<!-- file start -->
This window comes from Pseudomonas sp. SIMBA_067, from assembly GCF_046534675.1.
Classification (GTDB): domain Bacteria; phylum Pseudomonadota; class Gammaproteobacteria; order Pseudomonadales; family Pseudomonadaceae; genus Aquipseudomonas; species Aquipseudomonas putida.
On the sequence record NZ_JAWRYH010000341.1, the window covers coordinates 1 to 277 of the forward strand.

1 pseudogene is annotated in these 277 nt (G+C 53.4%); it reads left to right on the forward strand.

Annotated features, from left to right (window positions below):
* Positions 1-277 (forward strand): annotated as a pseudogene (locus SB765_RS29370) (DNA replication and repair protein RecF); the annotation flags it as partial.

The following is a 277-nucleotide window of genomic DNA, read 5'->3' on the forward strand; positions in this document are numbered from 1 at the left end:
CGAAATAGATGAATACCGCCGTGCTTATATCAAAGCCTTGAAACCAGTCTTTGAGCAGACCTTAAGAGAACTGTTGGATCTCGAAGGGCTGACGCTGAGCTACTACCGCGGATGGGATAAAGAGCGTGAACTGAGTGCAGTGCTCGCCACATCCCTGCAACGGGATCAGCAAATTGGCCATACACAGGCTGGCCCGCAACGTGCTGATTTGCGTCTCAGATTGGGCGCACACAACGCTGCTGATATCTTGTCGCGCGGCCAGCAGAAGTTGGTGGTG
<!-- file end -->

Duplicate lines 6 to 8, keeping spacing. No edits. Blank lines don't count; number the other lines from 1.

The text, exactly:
* Positions 1-277 (forward strand): annotated as a pseudogene (locus SB765_RS29370) (DNA replication and repair protein RecF); the annotation flags it as partial.

The following is a 277-nucleotide window of genomic DNA, read 5'->3' on the forward strand; positions in this document are numbered from 1 at the left end:
CGAAATAGATGAATACCGCCGTGCTTATATCAAAGCCTTGAAACCAGTCTTTGAGCAGACCTTAAGAGAACTGTTGGATCTCGAAGGGCTGACGCTGAGCTACTACCGCGGATGGGATAAAGAGCGTGAACTGAGTGCAGTGCTCGCCACATCCCTGCAACGGGATCAGCAAATTGGCCATACACAGGCTGGCCCGCAACGTGCTGATTTGCGTCTCAGATTGGGCGCACACAACGCTGCTGATATCTTGTCGCGCGGCCAGCAGAAGTTGGTGGTG